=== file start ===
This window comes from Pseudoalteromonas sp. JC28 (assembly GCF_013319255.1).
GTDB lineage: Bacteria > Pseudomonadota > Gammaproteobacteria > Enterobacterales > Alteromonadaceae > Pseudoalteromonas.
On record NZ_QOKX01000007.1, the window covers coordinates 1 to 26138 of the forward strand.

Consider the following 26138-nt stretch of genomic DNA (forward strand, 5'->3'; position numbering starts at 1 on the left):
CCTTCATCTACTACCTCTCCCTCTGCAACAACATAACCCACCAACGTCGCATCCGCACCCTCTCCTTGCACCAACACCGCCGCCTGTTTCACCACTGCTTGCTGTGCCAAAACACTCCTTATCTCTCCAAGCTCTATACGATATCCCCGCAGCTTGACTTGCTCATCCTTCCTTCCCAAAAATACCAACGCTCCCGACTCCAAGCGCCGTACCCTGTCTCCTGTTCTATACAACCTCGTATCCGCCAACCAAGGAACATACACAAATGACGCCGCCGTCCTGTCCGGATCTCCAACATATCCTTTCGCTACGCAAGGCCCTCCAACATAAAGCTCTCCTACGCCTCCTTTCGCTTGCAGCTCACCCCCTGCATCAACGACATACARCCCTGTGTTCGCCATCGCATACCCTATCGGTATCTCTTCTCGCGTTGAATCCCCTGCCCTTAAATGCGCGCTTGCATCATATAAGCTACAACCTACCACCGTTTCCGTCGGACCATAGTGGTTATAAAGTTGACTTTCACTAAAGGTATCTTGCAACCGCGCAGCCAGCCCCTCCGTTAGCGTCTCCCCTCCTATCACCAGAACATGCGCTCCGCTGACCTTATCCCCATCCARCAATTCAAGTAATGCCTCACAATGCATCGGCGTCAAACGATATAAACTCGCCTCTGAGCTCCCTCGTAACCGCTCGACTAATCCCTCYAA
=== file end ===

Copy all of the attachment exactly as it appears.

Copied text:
This window comes from Pseudoalteromonas sp. JC28 (assembly GCF_013319255.1).
GTDB lineage: Bacteria > Pseudomonadota > Gammaproteobacteria > Enterobacterales > Alteromonadaceae > Pseudoalteromonas.
On record NZ_QOKX01000007.1, the window covers coordinates 1 to 26138 of the forward strand.

Consider the following 26138-nt stretch of genomic DNA (forward strand, 5'->3'; position numbering starts at 1 on the left):
CCTTCATCTACTACCTCTCCCTCTGCAACAACATAACCCACCAACGTCGCATCCGCACCCTCTCCTTGCACCAACACCGCCGCCTGTTTCACCACTGCTTGCTGTGCCAAAACACTCCTTATCTCTCCAAGCTCTATACGATATCCCCGCAGCTTGACTTGCTCATCCTTCCTTCCCAAAAATACCAACGCTCCCGACTCCAAGCGCCGTACCCTGTCTCCTGTTCTATACAACCTCGTATCCGCCAACCAAGGAACATACACAAATGACGCCGCCGTCCTGTCCGGATCTCCAACATATCCTTTCGCTACGCAAGGCCCTCCAACATAAAGCTCTCCTACGCCTCCTTTCGCTTGCAGCTCACCCCCTGCATCAACGACATACARCCCTGTGTTCGCCATCGCATACCCTATCGGTATCTCTTCTCGCGTTGAATCCCCTGCCCTTAAATGCGCGCTTGCATCATATAAGCTACAACCTACCACCGTTTCCGTCGGACCATAGTGGTTATAAAGTTGACTTTCACTAAAGGTATCTTGCAACCGCGCAGCCAGCCCCTCCGTTAGCGTCTCCCCTCCTATCACCAGAACATGCGCTCCGCTGACCTTATCCCCATCCARCAATTCAAGTAATGCCTCACAATGCATCGGCGTCAAACGATATAAACTCGCCTCTGAGCTCCCTCGTAACCGCTCGACTAATCCCTCYAA